fullerene spheres. However, when the IBM researchers prepared their isotope-enriched samples of C70' they found that the 13C was randomly mixed in with the regular carbon atoms. "This implies that the graphite must have been completely atomized before forming fullerenes," said Bethune, "and argues against formation mechanisms that involve tearing multiatom fragments from the graphite."
While NMR analysis of C60 in solution allowed researchers to study the molecule's symmetry and bonding, the same kind of analysis done on solid fullerene (referred to as "fullerite") turned out to be a powerful tool for probing the detailed geometry of buckyballs and their properties. And, in fact, solid-state NMR analysis carried out independently by Costantino Yannoni of the IBM group and Robert Tycko at AT&T Bell Labs in Murray Hill, New Jersey, revealed a surprising fact: even when solidified into a crystal (when atoms and molecules normally are locked into place by their neighbors), buckyballs are about as sedate as a five year old in a dentist's chair; they're jittery molecules that don't like to sit still. "At room temperature, they nearly ignore each other," Bethune said, "and spin wildly with no correlation between the orientations of adjacent molecules." Such solids are referred to as "plastic crystals,'' and a few others exist in nature, such as a hydrocarbon called adamantane (C10H16). Its carbon atoms form a tetrahedron-like structure that is studded on the outside with the hydrogen. The sides of the molecule bulge out, giving it a somewhat roundish shape. Adamantane used to be the "classic solid rotator" that held the spin record for plastic crystals until buckyballs came along, said IBM team member Johnson, but the new carbon has clearly broken the record for slipperiness. Even though a buckyball is six times larger, it spins three times faster than adamantane, which is slowed by the hydrogen "bumps" on its surface, Johnson explained.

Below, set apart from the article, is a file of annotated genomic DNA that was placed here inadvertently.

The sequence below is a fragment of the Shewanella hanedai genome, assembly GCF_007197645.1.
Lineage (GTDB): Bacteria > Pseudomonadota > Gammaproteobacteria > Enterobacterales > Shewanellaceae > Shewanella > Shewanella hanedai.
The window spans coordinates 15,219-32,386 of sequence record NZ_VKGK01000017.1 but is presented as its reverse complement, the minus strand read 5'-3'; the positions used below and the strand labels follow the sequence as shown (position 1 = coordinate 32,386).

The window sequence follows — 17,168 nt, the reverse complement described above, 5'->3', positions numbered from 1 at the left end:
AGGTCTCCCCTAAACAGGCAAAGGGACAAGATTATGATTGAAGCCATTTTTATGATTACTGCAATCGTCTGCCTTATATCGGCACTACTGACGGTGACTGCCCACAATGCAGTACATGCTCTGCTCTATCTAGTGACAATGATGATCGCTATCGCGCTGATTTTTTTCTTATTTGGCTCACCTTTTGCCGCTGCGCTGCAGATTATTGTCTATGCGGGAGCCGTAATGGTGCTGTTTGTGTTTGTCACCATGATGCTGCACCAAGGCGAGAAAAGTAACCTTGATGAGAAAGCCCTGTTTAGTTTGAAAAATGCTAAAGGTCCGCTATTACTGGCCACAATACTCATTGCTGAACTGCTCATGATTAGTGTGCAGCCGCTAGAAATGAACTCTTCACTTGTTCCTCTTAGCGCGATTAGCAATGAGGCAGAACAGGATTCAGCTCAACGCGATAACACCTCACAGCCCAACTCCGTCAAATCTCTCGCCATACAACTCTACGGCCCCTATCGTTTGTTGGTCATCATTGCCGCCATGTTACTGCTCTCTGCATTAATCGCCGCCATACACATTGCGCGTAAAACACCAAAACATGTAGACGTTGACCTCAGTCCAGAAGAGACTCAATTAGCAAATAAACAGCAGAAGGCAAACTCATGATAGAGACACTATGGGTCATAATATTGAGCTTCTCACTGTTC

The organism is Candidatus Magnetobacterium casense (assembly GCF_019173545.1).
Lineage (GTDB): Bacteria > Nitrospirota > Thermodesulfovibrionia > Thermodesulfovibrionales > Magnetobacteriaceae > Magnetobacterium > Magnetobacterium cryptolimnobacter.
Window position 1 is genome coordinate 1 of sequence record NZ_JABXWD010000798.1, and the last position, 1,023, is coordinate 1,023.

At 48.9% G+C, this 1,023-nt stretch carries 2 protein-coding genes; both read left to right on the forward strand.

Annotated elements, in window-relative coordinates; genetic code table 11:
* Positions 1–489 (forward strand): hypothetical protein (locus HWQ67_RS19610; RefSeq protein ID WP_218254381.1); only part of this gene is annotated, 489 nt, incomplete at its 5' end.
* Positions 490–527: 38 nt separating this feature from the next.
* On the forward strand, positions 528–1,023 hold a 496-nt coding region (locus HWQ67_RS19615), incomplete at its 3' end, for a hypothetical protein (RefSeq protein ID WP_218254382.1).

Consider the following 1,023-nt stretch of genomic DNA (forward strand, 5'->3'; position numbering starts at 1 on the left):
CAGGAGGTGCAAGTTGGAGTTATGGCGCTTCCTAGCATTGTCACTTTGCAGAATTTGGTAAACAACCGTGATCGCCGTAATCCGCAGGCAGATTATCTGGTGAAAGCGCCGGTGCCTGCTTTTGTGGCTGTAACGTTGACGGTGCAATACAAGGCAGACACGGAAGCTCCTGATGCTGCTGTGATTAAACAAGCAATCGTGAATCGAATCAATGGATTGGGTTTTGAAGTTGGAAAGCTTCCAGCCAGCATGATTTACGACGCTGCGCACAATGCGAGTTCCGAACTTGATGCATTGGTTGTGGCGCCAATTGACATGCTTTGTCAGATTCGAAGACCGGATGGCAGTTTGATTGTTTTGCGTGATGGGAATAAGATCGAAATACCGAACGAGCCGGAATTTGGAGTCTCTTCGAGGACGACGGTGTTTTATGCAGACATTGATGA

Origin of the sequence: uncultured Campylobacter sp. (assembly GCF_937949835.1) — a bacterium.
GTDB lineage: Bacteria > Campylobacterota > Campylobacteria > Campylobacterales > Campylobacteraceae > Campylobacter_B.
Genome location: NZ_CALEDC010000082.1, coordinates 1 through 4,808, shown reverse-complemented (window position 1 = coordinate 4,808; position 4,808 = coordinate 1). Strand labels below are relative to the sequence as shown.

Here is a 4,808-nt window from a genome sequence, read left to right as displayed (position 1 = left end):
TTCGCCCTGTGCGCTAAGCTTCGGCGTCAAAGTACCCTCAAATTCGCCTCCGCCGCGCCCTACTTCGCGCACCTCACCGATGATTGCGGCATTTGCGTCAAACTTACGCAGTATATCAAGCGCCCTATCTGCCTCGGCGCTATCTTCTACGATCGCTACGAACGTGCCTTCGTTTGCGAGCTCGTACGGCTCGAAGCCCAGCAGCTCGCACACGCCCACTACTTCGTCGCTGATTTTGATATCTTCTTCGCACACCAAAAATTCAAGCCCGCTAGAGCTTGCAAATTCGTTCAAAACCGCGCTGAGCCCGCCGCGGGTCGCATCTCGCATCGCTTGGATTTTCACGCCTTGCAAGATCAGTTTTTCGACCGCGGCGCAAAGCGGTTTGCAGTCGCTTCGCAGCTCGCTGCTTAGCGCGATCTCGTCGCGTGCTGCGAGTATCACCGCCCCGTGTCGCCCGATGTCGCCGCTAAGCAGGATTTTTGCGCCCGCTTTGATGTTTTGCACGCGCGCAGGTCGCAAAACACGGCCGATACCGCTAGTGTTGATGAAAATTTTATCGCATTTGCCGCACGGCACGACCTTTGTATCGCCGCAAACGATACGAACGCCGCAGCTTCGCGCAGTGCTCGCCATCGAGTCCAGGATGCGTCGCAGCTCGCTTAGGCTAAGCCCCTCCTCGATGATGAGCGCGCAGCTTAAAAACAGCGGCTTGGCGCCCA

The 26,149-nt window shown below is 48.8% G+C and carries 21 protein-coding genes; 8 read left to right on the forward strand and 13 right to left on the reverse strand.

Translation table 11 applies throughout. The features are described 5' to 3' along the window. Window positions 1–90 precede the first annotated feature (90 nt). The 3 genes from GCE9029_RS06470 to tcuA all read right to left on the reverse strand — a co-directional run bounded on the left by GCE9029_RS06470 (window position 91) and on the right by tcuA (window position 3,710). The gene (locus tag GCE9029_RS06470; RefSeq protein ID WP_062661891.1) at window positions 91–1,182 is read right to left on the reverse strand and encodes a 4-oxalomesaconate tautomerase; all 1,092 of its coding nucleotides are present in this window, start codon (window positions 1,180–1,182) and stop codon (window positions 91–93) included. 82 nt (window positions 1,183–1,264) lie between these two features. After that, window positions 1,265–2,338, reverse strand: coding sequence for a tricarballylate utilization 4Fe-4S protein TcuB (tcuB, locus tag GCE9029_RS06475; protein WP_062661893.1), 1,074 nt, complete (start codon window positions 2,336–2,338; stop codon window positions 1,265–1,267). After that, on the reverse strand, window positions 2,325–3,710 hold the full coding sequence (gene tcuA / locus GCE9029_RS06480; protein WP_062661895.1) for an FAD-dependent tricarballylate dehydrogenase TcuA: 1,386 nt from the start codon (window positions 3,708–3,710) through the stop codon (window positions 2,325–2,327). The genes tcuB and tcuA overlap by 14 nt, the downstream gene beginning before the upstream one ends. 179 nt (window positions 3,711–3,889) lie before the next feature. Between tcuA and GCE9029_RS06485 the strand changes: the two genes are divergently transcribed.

How fast can buckyballs spin in a solid? The IBM group clocked them at around 20 billion revolutions per second at room temperature and found that this is almost as fast as if the molecules were in gas phase, when there is no hindrance at all to rotation. "That's an incredible rate, pretty wild," said Johnson who added that perhaps buckyballs should be named the "new" classic rotator. Further research at IBM showed that the only way to slow buckyballs is to put them in deep freeze. At 8° F (-13° C), their rotation rate drops abruptly. "That's associated with suddenly the molecules beginning to care about the